Today, we’re looking at a story that may not be as inspiring as many that could be told. It is an important story nonetheless. This is the story of Dr. Kenneth Neander Fenwick (1852-1896), and the women from whom he sought to deprive a medical education.
Born in 1852 in Kingston, Ontario, he received a Bachelor of Arts from Queen’s University in 1871 before training with the Royal College of Physicians and Surgeons at Kingston and becoming house surgeon at the Kingston General Hospital in 1873. In 1876, Fenwick began working as a physiology professor at Queen’s Medical School, and in 1885 he was also made a professor of obstetrics and gynaecology. Though a brilliant and well-trained surgeon, he treated his female students, whom the university had granted admission to the medical program in 1880, quite poorly. In an 1882 lecture on the larynx, for instance Dr. Fenwick compared the pitch of women’s voices to that of an ape, which resulted in his female students marching out of his classroom.
Dr. Fenwick, alongside a group of other professors and male medical students, also argued that women’s attendance forced them to adjust their teachings to accommodate their “over-refined sensibilities.” Fenwick led a group of male students against the women and accused them of restricting their academic freedom. When the male students threatened to leave the school in droves, Queen’s University expelled the women. They were not allowed to return for 50 years, until 1943.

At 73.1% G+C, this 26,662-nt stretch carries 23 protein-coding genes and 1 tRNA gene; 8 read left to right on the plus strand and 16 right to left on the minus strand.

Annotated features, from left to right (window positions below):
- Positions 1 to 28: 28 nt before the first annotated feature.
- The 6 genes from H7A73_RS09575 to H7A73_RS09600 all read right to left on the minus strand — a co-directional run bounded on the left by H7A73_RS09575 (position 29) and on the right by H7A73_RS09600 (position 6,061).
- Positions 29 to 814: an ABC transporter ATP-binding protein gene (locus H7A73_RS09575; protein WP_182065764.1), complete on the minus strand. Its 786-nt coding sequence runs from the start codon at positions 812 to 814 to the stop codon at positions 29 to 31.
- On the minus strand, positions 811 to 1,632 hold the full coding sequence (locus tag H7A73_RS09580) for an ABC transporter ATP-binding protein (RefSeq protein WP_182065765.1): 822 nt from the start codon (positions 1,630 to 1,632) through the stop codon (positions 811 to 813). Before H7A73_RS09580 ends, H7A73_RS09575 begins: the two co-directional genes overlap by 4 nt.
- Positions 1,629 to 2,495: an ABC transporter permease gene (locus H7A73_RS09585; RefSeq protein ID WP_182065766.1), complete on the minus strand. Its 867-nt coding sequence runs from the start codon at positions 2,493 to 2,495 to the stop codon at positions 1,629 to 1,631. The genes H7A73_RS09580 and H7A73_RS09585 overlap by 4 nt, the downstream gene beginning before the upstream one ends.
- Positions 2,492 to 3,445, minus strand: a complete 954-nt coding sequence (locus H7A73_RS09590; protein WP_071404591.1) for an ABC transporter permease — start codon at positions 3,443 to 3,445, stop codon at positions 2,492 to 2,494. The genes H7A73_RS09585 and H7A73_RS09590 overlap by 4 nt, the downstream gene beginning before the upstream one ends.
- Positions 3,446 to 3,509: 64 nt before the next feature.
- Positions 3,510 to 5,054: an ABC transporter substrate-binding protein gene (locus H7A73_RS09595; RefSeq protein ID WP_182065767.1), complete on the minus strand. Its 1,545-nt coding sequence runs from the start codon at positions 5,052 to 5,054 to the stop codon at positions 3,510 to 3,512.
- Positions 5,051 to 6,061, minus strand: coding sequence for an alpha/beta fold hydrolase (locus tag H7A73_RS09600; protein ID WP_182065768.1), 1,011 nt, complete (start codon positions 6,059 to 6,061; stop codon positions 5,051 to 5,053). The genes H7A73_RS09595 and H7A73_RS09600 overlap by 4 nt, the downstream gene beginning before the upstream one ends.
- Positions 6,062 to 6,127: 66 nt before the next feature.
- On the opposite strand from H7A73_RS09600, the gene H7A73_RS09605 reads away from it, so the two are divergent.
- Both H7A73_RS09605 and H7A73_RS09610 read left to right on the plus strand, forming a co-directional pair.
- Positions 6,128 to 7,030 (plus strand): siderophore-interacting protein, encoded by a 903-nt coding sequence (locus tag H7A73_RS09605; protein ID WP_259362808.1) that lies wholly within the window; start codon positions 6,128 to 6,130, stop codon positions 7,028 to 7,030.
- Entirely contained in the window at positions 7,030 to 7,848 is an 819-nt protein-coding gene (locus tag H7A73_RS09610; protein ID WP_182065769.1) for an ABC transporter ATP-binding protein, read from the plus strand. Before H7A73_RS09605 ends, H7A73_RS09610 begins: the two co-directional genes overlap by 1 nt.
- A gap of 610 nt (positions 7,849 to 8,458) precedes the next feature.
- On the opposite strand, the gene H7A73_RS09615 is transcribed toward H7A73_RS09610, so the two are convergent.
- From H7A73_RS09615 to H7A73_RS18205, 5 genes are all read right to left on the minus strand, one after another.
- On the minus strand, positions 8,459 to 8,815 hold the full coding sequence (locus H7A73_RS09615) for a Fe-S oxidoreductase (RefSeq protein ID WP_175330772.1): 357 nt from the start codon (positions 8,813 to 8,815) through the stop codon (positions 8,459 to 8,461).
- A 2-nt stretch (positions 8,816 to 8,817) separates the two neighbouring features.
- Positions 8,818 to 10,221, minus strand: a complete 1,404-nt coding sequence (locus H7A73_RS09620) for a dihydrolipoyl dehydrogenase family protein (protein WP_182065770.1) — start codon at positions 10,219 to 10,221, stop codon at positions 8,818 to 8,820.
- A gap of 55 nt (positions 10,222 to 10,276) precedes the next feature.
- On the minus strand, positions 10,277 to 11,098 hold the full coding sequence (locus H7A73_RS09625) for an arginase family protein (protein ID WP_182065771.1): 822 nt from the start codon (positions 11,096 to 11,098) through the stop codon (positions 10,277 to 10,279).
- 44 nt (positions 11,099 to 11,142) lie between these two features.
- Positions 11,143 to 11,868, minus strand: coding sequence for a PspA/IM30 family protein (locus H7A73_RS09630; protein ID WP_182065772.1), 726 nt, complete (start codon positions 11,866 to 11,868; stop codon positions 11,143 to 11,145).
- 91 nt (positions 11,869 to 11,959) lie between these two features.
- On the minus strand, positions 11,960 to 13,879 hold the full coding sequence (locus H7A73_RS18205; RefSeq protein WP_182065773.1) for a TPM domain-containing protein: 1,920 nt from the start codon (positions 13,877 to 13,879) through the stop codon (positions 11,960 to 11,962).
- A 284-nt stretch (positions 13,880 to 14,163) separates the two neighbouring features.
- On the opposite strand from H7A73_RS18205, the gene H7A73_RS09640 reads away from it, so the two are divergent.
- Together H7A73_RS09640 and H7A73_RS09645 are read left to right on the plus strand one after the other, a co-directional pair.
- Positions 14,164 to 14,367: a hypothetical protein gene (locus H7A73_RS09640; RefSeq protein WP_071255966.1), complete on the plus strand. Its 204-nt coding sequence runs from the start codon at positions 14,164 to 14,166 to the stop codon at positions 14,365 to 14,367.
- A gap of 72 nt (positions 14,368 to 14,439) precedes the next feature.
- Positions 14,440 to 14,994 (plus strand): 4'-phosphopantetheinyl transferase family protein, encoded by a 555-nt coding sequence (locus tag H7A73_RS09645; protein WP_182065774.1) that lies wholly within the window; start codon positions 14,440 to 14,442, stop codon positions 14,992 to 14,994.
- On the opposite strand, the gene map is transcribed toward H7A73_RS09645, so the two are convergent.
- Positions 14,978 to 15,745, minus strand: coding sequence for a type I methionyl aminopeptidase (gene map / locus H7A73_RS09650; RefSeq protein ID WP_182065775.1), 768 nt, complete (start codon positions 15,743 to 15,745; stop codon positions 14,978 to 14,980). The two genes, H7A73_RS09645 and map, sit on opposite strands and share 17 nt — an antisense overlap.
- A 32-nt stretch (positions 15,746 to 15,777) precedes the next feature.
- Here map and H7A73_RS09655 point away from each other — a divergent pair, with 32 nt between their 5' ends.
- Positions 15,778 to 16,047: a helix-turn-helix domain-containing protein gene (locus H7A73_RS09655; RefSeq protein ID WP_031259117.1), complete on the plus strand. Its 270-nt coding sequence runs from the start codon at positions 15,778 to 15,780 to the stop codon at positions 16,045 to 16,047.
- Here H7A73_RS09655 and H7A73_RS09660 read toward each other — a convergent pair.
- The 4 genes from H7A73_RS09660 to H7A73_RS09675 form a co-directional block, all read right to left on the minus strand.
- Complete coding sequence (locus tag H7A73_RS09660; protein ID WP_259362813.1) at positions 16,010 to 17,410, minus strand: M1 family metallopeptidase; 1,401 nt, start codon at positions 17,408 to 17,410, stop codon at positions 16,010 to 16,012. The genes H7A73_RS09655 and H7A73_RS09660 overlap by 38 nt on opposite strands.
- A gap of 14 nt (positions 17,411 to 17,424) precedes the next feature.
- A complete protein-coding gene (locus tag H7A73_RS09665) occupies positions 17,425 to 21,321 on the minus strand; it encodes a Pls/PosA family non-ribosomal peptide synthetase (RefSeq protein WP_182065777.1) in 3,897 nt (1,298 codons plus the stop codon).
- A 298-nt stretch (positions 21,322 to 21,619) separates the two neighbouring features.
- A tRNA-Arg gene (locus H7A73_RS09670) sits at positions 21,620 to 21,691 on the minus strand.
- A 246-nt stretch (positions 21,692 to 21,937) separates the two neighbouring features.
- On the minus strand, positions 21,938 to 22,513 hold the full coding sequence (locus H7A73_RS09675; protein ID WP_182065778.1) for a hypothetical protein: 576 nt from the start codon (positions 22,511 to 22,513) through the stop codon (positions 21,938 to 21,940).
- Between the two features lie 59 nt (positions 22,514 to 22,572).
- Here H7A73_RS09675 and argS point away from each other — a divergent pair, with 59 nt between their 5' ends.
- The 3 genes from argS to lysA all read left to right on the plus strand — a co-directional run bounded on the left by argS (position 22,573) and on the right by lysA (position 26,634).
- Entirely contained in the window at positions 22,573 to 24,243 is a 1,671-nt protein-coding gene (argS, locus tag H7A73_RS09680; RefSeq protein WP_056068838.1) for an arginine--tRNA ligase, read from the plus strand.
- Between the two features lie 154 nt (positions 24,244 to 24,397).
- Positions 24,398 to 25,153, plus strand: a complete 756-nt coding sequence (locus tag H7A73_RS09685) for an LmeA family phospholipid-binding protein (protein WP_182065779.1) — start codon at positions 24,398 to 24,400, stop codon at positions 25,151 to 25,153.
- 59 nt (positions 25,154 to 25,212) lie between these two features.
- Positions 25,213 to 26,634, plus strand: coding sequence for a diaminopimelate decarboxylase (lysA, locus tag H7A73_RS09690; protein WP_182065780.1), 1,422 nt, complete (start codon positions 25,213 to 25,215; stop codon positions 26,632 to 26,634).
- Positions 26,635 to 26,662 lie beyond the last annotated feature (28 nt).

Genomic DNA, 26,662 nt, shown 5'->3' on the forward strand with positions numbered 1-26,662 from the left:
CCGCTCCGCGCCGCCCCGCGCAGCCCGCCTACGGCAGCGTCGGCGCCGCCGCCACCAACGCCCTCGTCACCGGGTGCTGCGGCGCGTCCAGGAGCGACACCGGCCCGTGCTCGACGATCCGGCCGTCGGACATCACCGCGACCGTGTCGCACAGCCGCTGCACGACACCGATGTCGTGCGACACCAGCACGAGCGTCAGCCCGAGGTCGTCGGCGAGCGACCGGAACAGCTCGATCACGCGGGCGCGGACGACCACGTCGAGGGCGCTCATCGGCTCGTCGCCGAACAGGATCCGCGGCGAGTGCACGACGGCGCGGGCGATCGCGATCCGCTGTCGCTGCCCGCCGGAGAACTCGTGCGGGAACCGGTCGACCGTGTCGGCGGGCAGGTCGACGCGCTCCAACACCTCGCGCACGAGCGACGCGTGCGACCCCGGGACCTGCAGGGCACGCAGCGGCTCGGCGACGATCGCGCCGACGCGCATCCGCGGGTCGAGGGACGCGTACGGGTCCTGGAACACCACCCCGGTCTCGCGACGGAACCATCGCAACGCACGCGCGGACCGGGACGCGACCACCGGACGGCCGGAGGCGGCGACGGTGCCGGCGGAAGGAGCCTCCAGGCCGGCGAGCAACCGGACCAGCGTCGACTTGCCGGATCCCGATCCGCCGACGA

Although Dr. Fenwick was one of the leaders of a dark part of Queen’s University’s history, he should also be acknowledged for proposing, and largely funding the construction of an innovative surgical theatre at Kingston General Hospital, which opened in October 1895 and sat 100 medical students, facilitating their medical education. It remains Canada’s only remaining Victorian-era surgical amphitheatre.
Dr. Fenwick was only able to use his operating theatre for three months. On January 16th, 1896, a small cut on his left hand became infected while he was performing surgery without gloves. He died only days later from septicemia (blood poisoning by bacteria), leaving behind his third wife whom he had married only six months previous.
To learn more about Kingston General Hospital and the stories connected to it, check out more of our Tell Me a Story Tuesday blog posts!